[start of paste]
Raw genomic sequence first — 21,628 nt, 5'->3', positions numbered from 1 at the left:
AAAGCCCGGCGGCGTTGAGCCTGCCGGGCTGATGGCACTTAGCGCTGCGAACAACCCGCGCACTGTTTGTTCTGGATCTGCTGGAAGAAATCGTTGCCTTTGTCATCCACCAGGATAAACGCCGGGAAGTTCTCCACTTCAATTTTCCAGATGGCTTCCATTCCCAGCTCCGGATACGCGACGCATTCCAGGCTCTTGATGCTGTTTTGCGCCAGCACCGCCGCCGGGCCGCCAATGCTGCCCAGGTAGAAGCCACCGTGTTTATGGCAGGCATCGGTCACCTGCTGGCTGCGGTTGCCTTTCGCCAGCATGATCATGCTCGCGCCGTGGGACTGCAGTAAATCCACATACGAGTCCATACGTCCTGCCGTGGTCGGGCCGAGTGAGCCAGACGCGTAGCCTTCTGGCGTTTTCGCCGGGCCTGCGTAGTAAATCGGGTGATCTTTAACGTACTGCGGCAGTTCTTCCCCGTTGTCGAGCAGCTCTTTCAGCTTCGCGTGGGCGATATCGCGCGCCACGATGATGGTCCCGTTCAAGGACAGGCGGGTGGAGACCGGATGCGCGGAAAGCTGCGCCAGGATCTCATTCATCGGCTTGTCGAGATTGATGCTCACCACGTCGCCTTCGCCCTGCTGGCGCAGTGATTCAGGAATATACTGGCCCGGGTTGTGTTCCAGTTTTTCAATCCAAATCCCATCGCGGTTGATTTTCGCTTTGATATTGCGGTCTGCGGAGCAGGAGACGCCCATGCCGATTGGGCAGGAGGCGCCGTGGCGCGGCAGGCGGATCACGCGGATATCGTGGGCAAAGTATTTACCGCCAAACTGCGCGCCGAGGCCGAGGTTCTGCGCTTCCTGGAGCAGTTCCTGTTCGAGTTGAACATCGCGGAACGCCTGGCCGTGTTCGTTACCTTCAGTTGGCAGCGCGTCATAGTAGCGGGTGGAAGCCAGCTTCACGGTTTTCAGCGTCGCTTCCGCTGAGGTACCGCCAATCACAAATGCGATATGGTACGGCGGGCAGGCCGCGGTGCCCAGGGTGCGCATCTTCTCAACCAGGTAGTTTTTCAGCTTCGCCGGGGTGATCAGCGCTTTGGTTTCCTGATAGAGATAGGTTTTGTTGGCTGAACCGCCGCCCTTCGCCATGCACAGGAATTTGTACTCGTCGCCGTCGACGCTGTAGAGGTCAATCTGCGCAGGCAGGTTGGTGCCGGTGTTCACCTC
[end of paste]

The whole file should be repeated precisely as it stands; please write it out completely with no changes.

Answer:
Raw genomic sequence first — 21,628 nt, 5'->3', positions numbered from 1 at the left:
AAAGCCCGGCGGCGTTGAGCCTGCCGGGCTGATGGCACTTAGCGCTGCGAACAACCCGCGCACTGTTTGTTCTGGATCTGCTGGAAGAAATCGTTGCCTTTGTCATCCACCAGGATAAACGCCGGGAAGTTCTCCACTTCAATTTTCCAGATGGCTTCCATTCCCAGCTCCGGATACGCGACGCATTCCAGGCTCTTGATGCTGTTTTGCGCCAGCACCGCCGCCGGGCCGCCAATGCTGCCCAGGTAGAAGCCACCGTGTTTATGGCAGGCATCGGTCACCTGCTGGCTGCGGTTGCCTTTCGCCAGCATGATCATGCTCGCGCCGTGGGACTGCAGTAAATCCACATACGAGTCCATACGTCCTGCCGTGGTCGGGCCGAGTGAGCCAGACGCGTAGCCTTCTGGCGTTTTCGCCGGGCCTGCGTAGTAAATCGGGTGATCTTTAACGTACTGCGGCAGTTCTTCCCCGTTGTCGAGCAGCTCTTTCAGCTTCGCGTGGGCGATATCGCGCGCCACGATGATGGTCCCGTTCAAGGACAGGCGGGTGGAGACCGGATGCGCGGAAAGCTGCGCCAGGATCTCATTCATCGGCTTGTCGAGATTGATGCTCACCACGTCGCCTTCGCCCTGCTGGCGCAGTGATTCAGGAATATACTGGCCCGGGTTGTGTTCCAGTTTTTCAATCCAAATCCCATCGCGGTTGATTTTCGCTTTGATATTGCGGTCTGCGGAGCAGGAGACGCCCATGCCGATTGGGCAGGAGGCGCCGTGGCGCGGCAGGCGGATCACGCGGATATCGTGGGCAAAGTATTTACCGCCAAACTGCGCGCCGAGGCCGAGGTTCTGCGCTTCCTGGAGCAGTTCCTGTTCGAGTTGAACATCGCGGAACGCCTGGCCGTGTTCGTTACCTTCAGTTGGCAGCGCGTCATAGTAGCGGGTGGAAGCCAGCTTCACGGTTTTCAGCGTCGCTTCCGCTGAGGTACCGCCAATCACAAATGCGATATGGTACGGCGGGCAGGCCGCGGTGCCCAGGGTGCGCATCTTCTCAACCAGGTAGTTTTTCAGCTTCGCCGGGGTGATCAGCGCTTTGGTTTCCTGATAGAGATAGGTTTTGTTGGCTGAACCGCCGCCCTTCGCCATGCACAGGAATTTGTACTCGTCGCCGTCGACGCTGTAGAGGTCAATCTGCGCAGGCAGGTTGGTGCCGGTGTTCACCTC